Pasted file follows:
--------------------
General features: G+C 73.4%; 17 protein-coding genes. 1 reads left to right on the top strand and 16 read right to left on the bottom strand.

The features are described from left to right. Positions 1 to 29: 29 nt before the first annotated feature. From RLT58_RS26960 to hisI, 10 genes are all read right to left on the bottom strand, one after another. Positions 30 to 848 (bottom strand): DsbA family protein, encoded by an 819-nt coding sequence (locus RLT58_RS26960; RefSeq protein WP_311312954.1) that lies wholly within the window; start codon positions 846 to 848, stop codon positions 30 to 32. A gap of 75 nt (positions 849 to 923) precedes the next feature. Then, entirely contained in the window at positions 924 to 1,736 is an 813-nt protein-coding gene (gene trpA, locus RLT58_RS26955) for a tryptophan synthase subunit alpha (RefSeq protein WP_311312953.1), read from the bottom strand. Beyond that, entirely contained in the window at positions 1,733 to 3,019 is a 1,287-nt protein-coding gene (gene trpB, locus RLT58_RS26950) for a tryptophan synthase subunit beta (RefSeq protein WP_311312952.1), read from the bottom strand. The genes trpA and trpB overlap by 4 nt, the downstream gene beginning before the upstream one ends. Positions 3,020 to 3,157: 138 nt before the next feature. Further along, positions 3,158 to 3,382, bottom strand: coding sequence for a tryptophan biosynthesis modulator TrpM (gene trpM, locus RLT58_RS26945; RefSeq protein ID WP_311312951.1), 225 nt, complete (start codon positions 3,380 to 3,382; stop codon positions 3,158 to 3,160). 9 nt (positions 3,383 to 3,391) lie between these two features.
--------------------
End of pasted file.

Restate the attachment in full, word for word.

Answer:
General features: G+C 73.4%; 17 protein-coding genes. 1 reads left to right on the top strand and 16 read right to left on the bottom strand.

The features are described from left to right. Positions 1 to 29: 29 nt before the first annotated feature. From RLT58_RS26960 to hisI, 10 genes are all read right to left on the bottom strand, one after another. Positions 30 to 848 (bottom strand): DsbA family protein, encoded by an 819-nt coding sequence (locus RLT58_RS26960; RefSeq protein WP_311312954.1) that lies wholly within the window; start codon positions 846 to 848, stop codon positions 30 to 32. A gap of 75 nt (positions 849 to 923) precedes the next feature. Then, entirely contained in the window at positions 924 to 1,736 is an 813-nt protein-coding gene (gene trpA, locus RLT58_RS26955) for a tryptophan synthase subunit alpha (RefSeq protein WP_311312953.1), read from the bottom strand. Beyond that, entirely contained in the window at positions 1,733 to 3,019 is a 1,287-nt protein-coding gene (gene trpB, locus RLT58_RS26950) for a tryptophan synthase subunit beta (RefSeq protein WP_311312952.1), read from the bottom strand. The genes trpA and trpB overlap by 4 nt, the downstream gene beginning before the upstream one ends. Positions 3,020 to 3,157: 138 nt before the next feature. Further along, positions 3,158 to 3,382, bottom strand: coding sequence for a tryptophan biosynthesis modulator TrpM (gene trpM, locus RLT58_RS26945; RefSeq protein ID WP_311312951.1), 225 nt, complete (start codon positions 3,380 to 3,382; stop codon positions 3,158 to 3,160). 9 nt (positions 3,383 to 3,391) lie between these two features.